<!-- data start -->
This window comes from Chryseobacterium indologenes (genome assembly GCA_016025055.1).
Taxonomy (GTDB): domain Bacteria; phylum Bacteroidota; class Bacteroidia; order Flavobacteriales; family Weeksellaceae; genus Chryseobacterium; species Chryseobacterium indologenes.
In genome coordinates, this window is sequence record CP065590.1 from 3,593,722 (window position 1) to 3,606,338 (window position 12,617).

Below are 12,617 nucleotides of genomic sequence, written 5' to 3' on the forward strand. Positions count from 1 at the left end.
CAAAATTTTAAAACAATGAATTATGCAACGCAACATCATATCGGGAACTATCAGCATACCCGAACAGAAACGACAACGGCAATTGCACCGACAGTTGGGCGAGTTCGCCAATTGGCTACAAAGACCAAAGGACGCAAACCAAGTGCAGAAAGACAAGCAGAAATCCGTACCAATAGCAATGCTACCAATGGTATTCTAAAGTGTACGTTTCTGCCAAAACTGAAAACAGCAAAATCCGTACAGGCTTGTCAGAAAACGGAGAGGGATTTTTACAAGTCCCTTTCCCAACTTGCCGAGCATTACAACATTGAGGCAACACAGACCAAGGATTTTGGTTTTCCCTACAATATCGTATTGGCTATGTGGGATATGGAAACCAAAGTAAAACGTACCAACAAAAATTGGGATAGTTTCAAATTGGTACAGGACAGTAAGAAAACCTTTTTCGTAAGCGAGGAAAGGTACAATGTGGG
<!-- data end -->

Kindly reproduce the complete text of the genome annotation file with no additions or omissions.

This window comes from Chryseobacterium indologenes (genome assembly GCA_016025055.1).
Taxonomy (GTDB): domain Bacteria; phylum Bacteroidota; class Bacteroidia; order Flavobacteriales; family Weeksellaceae; genus Chryseobacterium; species Chryseobacterium indologenes.
In genome coordinates, this window is sequence record CP065590.1 from 3,593,722 (window position 1) to 3,606,338 (window position 12,617).

Below are 12,617 nucleotides of genomic sequence, written 5' to 3' on the forward strand. Positions count from 1 at the left end.
CAAAATTTTAAAACAATGAATTATGCAACGCAACATCATATCGGGAACTATCAGCATACCCGAACAGAAACGACAACGGCAATTGCACCGACAGTTGGGCGAGTTCGCCAATTGGCTACAAAGACCAAAGGACGCAAACCAAGTGCAGAAAGACAAGCAGAAATCCGTACCAATAGCAATGCTACCAATGGTATTCTAAAGTGTACGTTTCTGCCAAAACTGAAAACAGCAAAATCCGTACAGGCTTGTCAGAAAACGGAGAGGGATTTTTACAAGTCCCTTTCCCAACTTGCCGAGCATTACAACATTGAGGCAACACAGACCAAGGATTTTGGTTTTCCCTACAATATCGTATTGGCTATGTGGGATATGGAAACCAAAGTAAAACGTACCAACAAAAATTGGGATAGTTTCAAATTGGTACAGGACAGTAAGAAAACCTTTTTCGTAAGCGAGGAAAGGTACAATGTGGG